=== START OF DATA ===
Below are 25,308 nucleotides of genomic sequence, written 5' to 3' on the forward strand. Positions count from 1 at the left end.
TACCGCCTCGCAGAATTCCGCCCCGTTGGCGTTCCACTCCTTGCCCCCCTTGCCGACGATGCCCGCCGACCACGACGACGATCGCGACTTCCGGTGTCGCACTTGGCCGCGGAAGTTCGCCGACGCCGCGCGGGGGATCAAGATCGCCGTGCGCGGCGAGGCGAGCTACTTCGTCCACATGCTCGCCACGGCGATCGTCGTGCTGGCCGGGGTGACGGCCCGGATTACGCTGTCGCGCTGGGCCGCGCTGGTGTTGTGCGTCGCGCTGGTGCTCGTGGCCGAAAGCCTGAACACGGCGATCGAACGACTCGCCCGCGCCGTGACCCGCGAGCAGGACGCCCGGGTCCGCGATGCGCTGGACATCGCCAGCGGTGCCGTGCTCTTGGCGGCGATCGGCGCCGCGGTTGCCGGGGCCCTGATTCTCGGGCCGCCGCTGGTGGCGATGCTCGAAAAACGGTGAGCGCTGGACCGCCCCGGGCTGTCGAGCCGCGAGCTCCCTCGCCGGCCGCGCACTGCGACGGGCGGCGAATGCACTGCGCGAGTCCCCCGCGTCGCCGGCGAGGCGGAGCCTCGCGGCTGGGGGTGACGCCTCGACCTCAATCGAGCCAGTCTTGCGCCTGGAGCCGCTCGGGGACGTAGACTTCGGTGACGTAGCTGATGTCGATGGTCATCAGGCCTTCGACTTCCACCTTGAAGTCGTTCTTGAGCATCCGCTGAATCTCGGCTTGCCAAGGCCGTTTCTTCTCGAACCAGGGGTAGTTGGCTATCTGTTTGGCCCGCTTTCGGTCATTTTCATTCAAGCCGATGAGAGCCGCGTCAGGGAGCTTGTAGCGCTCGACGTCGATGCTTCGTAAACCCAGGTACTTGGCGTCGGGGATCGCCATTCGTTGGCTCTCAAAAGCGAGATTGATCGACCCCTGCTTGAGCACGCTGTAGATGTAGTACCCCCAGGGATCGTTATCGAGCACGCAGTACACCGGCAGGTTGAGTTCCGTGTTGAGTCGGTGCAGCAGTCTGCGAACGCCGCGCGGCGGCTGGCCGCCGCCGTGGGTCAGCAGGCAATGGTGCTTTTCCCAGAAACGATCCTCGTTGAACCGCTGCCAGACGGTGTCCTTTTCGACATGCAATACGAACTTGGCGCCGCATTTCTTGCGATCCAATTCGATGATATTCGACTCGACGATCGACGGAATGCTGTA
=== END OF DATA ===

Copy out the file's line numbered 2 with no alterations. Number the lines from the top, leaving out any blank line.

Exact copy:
TACCGCCTCGCAGAATTCCGCCCCGTTGGCGTTCCACTCCTTGCCCCCCTTGCCGACGATGCCCGCCGACCACGACGACGATCGCGACTTCCGGTGTCGCACTTGGCCGCGGAAGTTCGCCGACGCCGCGCGGGGGATCAAGATCGCCGTGCGCGGCGAGGCGAGCTACTTCGTCCACATGCTCGCCACGGCGATCGTCGTGCTGGCCGGGGTGACGGCCCGGATTACGCTGTCGCGCTGGGCCGCGCTGGTGTTGTGCGTCGCGCTGGTGCTCGTGGCCGAAAGCCTGAACACGGCGATCGAACGACTCGCCCGCGCCGTGACCCGCGAGCAGGACGCCCGGGTCCGCGATGCGCTGGACATCGCCAGCGGTGCCGTGCTCTTGGCGGCGATCGGCGCCGCGGTTGCCGGGGCCCTGATTCTCGGGCCGCCGCTGGTGGCGATGCTCGAAAAACGGTGAGCGCTGGACCGCCCCGGGCTGTCGAGCCGCGAGCTCCCTCGCCGGCCGCGCACTGCGACGGGCGGCGAATGCACTGCGCGAGTCCCCCGCGTCGCCGGCGAGGCGGAGCCTCGCGGCTGGGGGTGACGCCTCGACCTCAATCGAGCCAGTCTTGCGCCTGGAGCCGCTCGGGGACGTAGACTTCGGTGACGTAGCTGATGTCGATGGTCATCAGGCCTTCGACTTCCACCTTGAAGTCGTTCTTGAGCATCCGCTGAATCTCGGCTTGCCAAGGCCGTTTCTTCTCGAACCAGGGGTAGTTGGCTATCTGTTTGGCCCGCTTTCGGTCATTTTCATTCAAGCCGATGAGAGCCGCGTCAGGGAGCTTGTAGCGCTCGACGTCGATGCTTCGTAAACCCAGGTACTTGGCGTCGGGGATCGCCATTCGTTGGCTCTCAAAAGCGAGATTGATCGACCCCTGCTTGAGCACGCTGTAGATGTAGTACCCCCAGGGATCGTTATCGAGCACGCAGTACACCGGCAGGTTGAGTTCCGTGTTGAGTCGGTGCAGCAGTCTGCGAACGCCGCGCGGCGGCTGGCCGCCGCCGTGGGTCAGCAGGCAATGGTGCTTTTCCCAGAAACGATCCTCGTTGAACCGCTGCCAGACGGTGTCCTTTTCGACATGCAATACGAACTTGGCGCCGCATTTCTTGCGATCCAATTCGATGATATTCGACTCGACGATCGACGGAATGCTGTA